Iraqi residents are to receive their first 1,000 kilowatt-hours of electricity each month free of charge, the Ministry of Electricity said on Saturday, according to Reuters.
The move follows protests over poor electricity supply and basic services.
In the most recent demonstration, hundreds of people gathered in Baghdad on Friday to protest shoddy services and sporadic power, as turmoil rocks other parts of the Arab world.
Acting Electricity Minister, Hussain al-Shahristani, said the subsidy would apply to all Iraqis but was mainly aimed at helping around 8 million low-income Iraqis.
Consumers who use more than 1,000 KWH will pay for what they use over the exempted amount.
In an attempt to encourage consumers to economise and to help tackle crippling power shortages, in October the government doubled the price of electicity from 10 to 20 Iraqi dinars per KWH (less than $0.02) for the first 1,000 KWH.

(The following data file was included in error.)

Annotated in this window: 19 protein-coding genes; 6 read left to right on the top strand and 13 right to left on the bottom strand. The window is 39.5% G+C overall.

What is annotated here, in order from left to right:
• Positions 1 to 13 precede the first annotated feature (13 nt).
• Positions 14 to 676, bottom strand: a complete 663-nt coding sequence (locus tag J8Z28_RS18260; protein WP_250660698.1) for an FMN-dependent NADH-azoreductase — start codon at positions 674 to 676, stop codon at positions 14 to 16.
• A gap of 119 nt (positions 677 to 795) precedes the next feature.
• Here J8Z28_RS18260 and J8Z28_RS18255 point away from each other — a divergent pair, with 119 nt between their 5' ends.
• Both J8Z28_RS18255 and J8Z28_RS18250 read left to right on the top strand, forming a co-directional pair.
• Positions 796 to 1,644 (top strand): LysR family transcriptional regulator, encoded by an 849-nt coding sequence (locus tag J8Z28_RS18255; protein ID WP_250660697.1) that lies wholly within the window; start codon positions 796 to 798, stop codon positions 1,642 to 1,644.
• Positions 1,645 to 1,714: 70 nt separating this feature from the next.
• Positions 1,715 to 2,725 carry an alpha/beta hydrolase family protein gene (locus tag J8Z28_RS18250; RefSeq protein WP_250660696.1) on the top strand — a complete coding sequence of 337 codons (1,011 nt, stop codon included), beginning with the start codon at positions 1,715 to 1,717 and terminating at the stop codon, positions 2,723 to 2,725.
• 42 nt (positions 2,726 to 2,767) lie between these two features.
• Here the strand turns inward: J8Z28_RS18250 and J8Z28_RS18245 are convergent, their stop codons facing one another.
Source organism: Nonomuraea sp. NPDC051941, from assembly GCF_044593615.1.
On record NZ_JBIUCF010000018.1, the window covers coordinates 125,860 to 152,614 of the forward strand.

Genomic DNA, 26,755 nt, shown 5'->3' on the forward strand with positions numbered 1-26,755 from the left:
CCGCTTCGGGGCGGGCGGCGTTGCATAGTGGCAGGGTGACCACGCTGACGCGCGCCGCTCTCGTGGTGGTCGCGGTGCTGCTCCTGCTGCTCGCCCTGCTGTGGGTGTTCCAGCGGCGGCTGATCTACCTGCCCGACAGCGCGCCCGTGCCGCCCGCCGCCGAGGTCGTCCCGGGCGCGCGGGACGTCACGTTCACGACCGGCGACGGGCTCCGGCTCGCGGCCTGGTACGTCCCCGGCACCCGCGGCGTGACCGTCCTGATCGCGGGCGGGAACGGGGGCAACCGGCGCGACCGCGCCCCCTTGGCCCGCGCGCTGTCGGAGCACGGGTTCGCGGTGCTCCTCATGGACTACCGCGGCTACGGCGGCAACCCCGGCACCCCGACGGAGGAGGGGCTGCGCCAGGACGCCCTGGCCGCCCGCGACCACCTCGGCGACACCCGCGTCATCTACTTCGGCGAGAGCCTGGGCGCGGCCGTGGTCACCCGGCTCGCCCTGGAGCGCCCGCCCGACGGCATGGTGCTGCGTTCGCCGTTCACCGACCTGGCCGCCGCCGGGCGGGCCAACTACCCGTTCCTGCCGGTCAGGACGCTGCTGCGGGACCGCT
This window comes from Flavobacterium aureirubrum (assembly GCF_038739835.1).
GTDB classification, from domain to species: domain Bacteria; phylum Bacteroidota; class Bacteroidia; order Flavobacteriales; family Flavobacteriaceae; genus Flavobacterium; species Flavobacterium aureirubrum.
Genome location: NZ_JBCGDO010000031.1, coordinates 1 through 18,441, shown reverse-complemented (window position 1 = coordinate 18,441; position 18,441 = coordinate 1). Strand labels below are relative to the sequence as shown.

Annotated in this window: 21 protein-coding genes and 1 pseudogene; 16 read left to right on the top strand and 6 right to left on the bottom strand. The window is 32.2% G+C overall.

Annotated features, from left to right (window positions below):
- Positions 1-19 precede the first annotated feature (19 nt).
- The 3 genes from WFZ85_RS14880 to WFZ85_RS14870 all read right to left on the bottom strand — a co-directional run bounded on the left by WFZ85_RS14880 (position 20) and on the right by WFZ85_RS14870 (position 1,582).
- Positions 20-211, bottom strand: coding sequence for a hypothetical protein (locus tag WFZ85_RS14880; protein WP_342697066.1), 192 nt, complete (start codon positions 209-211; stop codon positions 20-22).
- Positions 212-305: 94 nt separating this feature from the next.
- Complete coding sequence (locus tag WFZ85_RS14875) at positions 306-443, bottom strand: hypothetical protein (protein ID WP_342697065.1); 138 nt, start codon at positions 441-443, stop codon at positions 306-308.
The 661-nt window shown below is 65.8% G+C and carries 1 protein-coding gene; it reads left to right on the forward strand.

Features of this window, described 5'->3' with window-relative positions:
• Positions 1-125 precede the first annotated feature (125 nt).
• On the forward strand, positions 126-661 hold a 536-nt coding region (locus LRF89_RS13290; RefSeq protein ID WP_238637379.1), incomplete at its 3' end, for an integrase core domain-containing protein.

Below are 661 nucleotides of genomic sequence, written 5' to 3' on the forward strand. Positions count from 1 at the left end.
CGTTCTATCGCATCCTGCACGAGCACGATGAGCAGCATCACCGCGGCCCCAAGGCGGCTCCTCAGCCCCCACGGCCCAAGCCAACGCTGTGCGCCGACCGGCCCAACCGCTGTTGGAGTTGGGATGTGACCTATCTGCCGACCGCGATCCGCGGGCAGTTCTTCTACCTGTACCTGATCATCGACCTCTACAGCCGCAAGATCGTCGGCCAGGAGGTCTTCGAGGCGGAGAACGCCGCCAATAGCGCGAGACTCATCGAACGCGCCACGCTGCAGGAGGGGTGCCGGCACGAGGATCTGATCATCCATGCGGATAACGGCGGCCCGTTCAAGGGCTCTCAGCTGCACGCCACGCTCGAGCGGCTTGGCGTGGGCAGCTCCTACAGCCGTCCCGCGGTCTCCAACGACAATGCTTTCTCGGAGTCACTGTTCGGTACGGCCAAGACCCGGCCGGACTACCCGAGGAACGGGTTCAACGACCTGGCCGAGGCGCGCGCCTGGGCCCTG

Under the new pricing scheme, consumers will pay 50 dinars per KWH for between 1,000 and 2,000 KWH, 80 dinars for between 2,000 and 3,000 KWH, and higher tariffs for higher amounts.
“Iraq’s current production is 7,000 megawatts, while actual demand is 12,000 megawatts, so we have a shortage of 5,000 megawatts,” Shahristani told reporters.
Iraq has big plans to install turbines and capture gas at oilfields to ramp up electricity production, and needs to spend $77 billion to improve the power sector by 2030, according to the ‘master plan’.
Shahristani said power imports from Iran will be increased from 500 MW to 800 MW, while talks are being held with Turkey and Syria to import about 300 MW more.
Rehabilitation and maintenance work on existing power stations will supply an additional 1,500 MW before this summer, Shahristani added.
“Despite all efforts, our production capacities will stay below required level needed for next summer”, he said.